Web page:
Chapter One

A Man Named Larry

The autumn of 1955 was like the other autumns that I could remember in my short life. So were the things we did as a family. Standing on the front seat of my mother's 1946 Pontiac, we drove to the Valley Plaza to do our weekly shopping. It had become a ritual to go to the Plaza. One would have thought there was no place else to do your grocery shopping on a Saturday afternoon.

As we passed one of the runways at the then-Lockheed Airport, a small aircraft took off and flew almost directly over the car. I excitedly asked my mother, "What is that?"

Her response was an exasperated, "It's an airplane," as if I was supposed to know that at five years of age. For several months I went on believing that these hunks of metal called "airplanes" soared through the skies unaided and alone, like birds.

In the summer of 1956, my aunt came to visit from New York. We went to the airport to pick her up, and I was astonished to see her alight from the bowels of an airplane. Till now, I had not understood that airplanes carried people! I asked, "Daddy, how did the airplane know how to get here from New York?" He explained that an airplane was sort of like a bus in the sky. As a bus had a driver, an airplane had a pilot. A smile appeared on my face as I proudly announced to my parents that I, too, would be a pilot when I grew up.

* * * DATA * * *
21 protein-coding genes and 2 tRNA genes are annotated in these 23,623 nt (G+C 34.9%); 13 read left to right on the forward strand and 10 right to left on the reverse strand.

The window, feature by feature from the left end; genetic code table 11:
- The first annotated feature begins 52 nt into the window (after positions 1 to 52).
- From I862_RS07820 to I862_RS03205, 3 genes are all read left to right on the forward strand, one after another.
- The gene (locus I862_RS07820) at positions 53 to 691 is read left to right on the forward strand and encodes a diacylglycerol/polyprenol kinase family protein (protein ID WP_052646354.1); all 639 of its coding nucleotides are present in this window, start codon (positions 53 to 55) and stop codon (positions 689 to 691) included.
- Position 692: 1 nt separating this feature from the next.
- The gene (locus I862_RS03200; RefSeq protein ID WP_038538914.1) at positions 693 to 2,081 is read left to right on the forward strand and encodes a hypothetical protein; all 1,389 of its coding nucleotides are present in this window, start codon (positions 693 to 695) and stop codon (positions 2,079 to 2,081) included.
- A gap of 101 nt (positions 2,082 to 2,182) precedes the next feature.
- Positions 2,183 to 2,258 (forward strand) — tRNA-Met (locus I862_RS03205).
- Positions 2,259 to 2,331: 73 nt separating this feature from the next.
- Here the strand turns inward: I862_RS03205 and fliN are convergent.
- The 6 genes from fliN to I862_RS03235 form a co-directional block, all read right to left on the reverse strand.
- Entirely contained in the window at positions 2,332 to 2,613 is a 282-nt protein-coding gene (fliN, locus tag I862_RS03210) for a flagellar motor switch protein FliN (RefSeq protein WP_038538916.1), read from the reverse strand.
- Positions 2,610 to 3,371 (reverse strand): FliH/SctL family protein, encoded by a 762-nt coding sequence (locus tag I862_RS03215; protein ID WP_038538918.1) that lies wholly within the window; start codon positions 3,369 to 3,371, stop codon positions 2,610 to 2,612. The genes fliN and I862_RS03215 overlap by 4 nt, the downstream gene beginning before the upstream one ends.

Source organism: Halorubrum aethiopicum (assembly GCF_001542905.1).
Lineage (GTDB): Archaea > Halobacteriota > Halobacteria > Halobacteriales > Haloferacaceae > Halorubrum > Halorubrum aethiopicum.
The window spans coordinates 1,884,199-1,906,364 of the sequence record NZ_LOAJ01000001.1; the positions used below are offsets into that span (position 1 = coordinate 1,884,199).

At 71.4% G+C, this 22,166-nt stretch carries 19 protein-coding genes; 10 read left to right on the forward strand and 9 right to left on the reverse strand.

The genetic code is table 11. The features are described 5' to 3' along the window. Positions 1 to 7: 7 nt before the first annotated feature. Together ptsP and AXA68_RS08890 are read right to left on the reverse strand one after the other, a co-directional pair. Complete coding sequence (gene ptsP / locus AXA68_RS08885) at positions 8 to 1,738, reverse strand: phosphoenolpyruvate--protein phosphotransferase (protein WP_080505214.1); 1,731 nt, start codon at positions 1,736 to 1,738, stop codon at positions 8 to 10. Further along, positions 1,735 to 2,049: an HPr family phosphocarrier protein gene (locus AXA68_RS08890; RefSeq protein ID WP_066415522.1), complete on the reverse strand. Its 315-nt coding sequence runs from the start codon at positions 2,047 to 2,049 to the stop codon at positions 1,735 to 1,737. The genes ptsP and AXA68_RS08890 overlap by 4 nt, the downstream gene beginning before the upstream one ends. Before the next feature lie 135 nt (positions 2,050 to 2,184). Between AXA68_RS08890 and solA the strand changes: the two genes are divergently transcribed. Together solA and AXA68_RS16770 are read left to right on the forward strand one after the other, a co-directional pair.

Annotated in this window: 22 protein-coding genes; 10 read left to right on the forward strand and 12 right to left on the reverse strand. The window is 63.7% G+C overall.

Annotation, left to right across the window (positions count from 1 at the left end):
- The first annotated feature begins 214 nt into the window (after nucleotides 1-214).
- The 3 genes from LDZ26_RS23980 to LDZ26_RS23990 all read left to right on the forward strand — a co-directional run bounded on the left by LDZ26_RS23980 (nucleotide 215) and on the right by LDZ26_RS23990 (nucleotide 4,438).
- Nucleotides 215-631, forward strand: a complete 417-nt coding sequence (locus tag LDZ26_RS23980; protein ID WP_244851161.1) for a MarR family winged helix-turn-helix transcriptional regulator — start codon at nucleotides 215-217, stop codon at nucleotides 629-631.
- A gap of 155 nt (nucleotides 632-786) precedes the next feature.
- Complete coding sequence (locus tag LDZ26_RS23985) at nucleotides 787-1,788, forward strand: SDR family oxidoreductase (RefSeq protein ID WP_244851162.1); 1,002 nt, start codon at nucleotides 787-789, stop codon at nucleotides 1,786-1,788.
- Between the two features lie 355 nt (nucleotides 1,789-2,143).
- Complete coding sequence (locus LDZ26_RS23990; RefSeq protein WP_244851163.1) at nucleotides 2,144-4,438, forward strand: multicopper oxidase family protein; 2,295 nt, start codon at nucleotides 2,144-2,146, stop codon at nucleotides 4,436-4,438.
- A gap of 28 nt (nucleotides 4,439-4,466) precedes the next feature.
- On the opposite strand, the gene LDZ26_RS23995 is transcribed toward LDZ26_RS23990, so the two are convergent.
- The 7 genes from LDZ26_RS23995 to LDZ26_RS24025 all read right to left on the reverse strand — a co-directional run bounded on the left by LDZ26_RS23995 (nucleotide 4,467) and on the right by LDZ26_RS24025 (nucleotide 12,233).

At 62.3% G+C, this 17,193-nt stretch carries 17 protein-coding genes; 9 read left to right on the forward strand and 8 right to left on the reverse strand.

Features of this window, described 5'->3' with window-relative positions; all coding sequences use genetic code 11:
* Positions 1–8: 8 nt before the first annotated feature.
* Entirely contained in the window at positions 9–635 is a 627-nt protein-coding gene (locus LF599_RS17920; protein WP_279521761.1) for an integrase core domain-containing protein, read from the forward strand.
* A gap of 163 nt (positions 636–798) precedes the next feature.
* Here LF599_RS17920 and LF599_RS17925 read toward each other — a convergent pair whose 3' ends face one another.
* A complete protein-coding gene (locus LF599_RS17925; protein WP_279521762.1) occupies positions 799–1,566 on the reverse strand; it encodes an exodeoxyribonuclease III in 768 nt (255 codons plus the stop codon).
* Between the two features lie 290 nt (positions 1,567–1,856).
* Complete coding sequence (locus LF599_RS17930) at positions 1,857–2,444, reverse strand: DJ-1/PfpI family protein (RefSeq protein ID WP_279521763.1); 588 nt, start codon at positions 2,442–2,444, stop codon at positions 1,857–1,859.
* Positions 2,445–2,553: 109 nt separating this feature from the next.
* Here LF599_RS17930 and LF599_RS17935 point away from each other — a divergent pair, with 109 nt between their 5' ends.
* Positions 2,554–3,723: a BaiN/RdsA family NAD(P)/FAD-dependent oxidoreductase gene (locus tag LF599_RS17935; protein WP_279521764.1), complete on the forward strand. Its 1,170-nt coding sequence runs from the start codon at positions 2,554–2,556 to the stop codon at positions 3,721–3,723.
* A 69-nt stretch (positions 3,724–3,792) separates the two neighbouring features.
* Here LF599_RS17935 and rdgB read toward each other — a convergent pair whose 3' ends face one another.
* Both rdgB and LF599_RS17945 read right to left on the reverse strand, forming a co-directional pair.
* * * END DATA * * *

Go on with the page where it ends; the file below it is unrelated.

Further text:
As the years passed, I was preoccupied with all of the things that preoccupy most adolescent boys: school, sports, cars, and girls. I had always done well at school, and my junior year was no exception. Life was wonderful and I thought this would be the perfect time to ask my parents if I could begin to take flying lessons. As we sat down to dinner one evening, I thought about how I was going to ask them.

"Mom, Dad, what do you think about me taking flying lessons?"

I wasn't prepared for their reaction.

"Are you out of your goddamned mind?" my father asked.

Mom was a little subtler. "Oh, honey, it must be awfully expensive and it's so dangerous."

"So is crossing the street or driving to work every day," I retorted.

I spent the rest of the meal listening to various lectures. It ended with Mom's final question of the evening, "Besides, why would you want to take flying lessons? You're going to be a doctor!"